Installing a Dual-Boot with Windows and Ubuntu

Creative Commons License
This work is licensed under a Creative Commons Attribution-ShareAlike 3.0 Unported License.

Starting the Install
Dealing with Partitioning
Finishing the Actual Installation


If you want to set up a dual-boot, but you're worried about partitioning, check out this guide to installing Ubuntu as a dual-boot inside of Windows instead. That is probably the simplest and least intrusive way to set up a dual-boot of Windows and Ubuntu.

This page is about installing Ubuntu but has a focus on setting up a dual-boot between Ubuntu and Windows. Before setting up a dual-boot, it's highly advised you

  • Back up everything that's important to you. You don't want to be 99.99% sure that your data will remain intact. You want to be 100% sure.
  • Defragment Windows
  • Read about partition planning
  • Use the Desktop CD as a live CD (without installing) for at least two weeks
There are also other tutorials out there. This one assumes you are using the Desktop CD. If you are using the Alternate CD, you'd be better off with this tutorial instead. While both tutorials have screenshots, if you still feel lost, you may want to check out some of the online videos about setting up dual-boots.

Also, the screenshots are intended to be a visual guide. The partition sizes in the screenshots are not advisable (I would not set up a dual boot for a drive that's less than 20 GB large).

Starting the Installation

Now that you've obtained the Desktop CD (either through a purchase, ShipIt, or downloading and burning), you'll need to reboot your computer to use Ubuntu.

Your computer's BIOS must be set to boot from CD first; otherwise, Windows will just load up again. To get into the BIOS settings, you usually have to press one of these keys during boot-up: Escape, F1, F2, F12, or Delete. Usually your computer will tell you which key to use.

Once your BIOS is configured to boot from CD first, if you have Ubuntu in the drive, you should see this screen. Select your language.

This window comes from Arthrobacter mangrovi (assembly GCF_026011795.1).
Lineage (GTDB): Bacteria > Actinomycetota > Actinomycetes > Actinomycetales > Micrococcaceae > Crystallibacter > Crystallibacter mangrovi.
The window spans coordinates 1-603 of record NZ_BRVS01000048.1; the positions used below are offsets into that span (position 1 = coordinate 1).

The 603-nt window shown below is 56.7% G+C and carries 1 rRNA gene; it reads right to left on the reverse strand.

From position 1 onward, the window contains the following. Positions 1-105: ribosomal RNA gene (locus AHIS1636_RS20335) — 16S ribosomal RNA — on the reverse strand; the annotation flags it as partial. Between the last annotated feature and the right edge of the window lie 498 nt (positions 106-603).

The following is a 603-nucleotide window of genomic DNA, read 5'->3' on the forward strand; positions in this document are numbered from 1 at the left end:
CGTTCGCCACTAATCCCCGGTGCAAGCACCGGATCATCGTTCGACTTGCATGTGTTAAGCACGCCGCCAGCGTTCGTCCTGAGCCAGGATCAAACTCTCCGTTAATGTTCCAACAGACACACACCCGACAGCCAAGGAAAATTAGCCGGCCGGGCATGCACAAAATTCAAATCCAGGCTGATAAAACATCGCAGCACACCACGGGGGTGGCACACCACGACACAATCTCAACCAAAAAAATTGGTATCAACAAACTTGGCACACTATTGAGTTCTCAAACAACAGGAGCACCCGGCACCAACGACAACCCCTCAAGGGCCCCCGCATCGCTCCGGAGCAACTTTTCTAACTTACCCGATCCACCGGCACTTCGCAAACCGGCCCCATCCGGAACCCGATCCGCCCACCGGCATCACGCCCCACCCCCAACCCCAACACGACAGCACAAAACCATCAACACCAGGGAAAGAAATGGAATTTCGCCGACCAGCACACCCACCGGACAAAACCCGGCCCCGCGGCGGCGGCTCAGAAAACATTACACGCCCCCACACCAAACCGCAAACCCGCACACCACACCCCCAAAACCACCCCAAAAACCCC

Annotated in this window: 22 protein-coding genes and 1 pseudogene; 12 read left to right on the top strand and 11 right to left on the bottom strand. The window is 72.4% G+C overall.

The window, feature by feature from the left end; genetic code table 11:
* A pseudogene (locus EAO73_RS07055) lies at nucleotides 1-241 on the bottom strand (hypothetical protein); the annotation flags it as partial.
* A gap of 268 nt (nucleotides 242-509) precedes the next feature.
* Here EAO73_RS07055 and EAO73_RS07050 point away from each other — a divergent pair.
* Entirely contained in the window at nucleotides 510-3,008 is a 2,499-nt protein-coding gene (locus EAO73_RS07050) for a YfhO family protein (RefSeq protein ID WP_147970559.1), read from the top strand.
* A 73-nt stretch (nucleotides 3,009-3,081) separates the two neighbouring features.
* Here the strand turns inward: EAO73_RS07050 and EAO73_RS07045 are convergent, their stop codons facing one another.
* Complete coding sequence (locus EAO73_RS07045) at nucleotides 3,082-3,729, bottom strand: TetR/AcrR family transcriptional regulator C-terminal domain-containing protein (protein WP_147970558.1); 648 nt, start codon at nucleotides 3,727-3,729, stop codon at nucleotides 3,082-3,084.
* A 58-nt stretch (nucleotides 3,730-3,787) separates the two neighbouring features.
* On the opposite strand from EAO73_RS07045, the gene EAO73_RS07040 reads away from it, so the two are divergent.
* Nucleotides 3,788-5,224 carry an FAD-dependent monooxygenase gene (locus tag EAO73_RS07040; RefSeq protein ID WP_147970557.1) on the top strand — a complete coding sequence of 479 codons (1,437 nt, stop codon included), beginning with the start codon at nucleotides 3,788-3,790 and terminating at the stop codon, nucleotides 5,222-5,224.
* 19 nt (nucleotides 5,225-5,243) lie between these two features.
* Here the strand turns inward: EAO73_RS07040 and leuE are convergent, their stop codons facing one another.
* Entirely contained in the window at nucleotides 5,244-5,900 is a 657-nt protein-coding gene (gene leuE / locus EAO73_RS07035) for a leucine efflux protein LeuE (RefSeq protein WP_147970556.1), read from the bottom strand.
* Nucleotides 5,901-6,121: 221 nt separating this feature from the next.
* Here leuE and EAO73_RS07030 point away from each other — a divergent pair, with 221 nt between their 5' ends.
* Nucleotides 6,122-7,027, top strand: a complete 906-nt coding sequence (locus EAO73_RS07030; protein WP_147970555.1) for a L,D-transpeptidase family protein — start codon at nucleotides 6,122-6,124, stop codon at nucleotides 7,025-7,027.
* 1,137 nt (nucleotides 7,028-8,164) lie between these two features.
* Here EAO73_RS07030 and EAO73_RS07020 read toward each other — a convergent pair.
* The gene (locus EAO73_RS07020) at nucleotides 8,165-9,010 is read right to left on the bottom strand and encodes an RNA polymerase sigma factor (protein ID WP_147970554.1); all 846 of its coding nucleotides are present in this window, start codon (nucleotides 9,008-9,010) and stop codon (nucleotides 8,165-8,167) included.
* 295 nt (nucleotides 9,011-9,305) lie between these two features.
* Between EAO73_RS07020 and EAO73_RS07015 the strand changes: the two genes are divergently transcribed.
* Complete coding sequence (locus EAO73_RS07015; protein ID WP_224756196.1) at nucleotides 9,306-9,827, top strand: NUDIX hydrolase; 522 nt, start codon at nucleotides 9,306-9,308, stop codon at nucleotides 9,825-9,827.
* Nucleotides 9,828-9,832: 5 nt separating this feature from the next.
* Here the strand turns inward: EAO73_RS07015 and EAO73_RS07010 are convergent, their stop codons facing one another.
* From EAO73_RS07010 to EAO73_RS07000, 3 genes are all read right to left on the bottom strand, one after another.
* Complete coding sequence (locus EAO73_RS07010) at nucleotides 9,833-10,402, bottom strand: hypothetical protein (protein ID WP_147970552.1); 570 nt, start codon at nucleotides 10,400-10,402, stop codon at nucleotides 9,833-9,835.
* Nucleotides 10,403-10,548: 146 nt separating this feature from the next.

If you have 512 MB or more of RAM (or memory), you may select Try Ubuntu without any change to your computer. This allows you to run a live session while you're installing (so you can use Firefox or play Gnometris while waiting for the installation to complete.

If you don't want to do anything else while installing or if you have less than 512 MB of RAM, I'd highly recommend you select the Install Ubuntu option.

Wait for Ubuntu to get ready for a live session or installation.

If you chose the first option instead of the second, click on Install to start up the installation.

You'll be asked a series of really easy questions. Answer them appropriately.

Dealing with Partitioning

After you answer the easy questions, a partitioner will come up, and you'll be presented with four options.

If you don't know what you're doing, stay with the default (first) option and use your mouse to drag the border between Windows and Ubuntu to your desired division.

Since Ubuntu can work well with NTFS and Windows can, with a little help, work well with Ext3, what the relative partition sizes you choose should be based on which operating system you think you'll use more often. If you think you'll use Ubuntu more often, make the Ubuntu partition bigger. If you think you'll use Windows more often make the Windows partition bigger.

If you don't want to set up a dual-boot and would like Ubuntu to erase Windows completely, select the Guided - use entire disk option.

If you know what you're doing and want a special partitioning scheme, select Manual

When you're done selecting your partitioning scheme, click Forward and then Continue.

Finishing the Actual Installation

Answer more easy questions.

Wait for the installer to finish. Depending on your computer's specifications, this can take anywhere between 10 minutes and a half hour.

When the installation has finished, click Restart Now

After your CD is ejected, press Enter to reboot.

When you reboot, you should see a menu. You can use the Up and Down arrows to select what you want to boot. It'll default to booting Ubuntu. If you want to boot into Windows, press the Down arrow until you get to that boot option, and then press Enter.

After you wait for Ubuntu to boot up, enter your newly created username and password, and then you'll be able to use Ubuntu!

If you have suggestions or corrections for these tutorials, please post in this Ubuntu Forums thread or leave a comment on my blog.

I will not give help to people posting in the above places. If you require technical support, start a support thread on the Ubuntu Forums. That is the appropriate place to ask for help.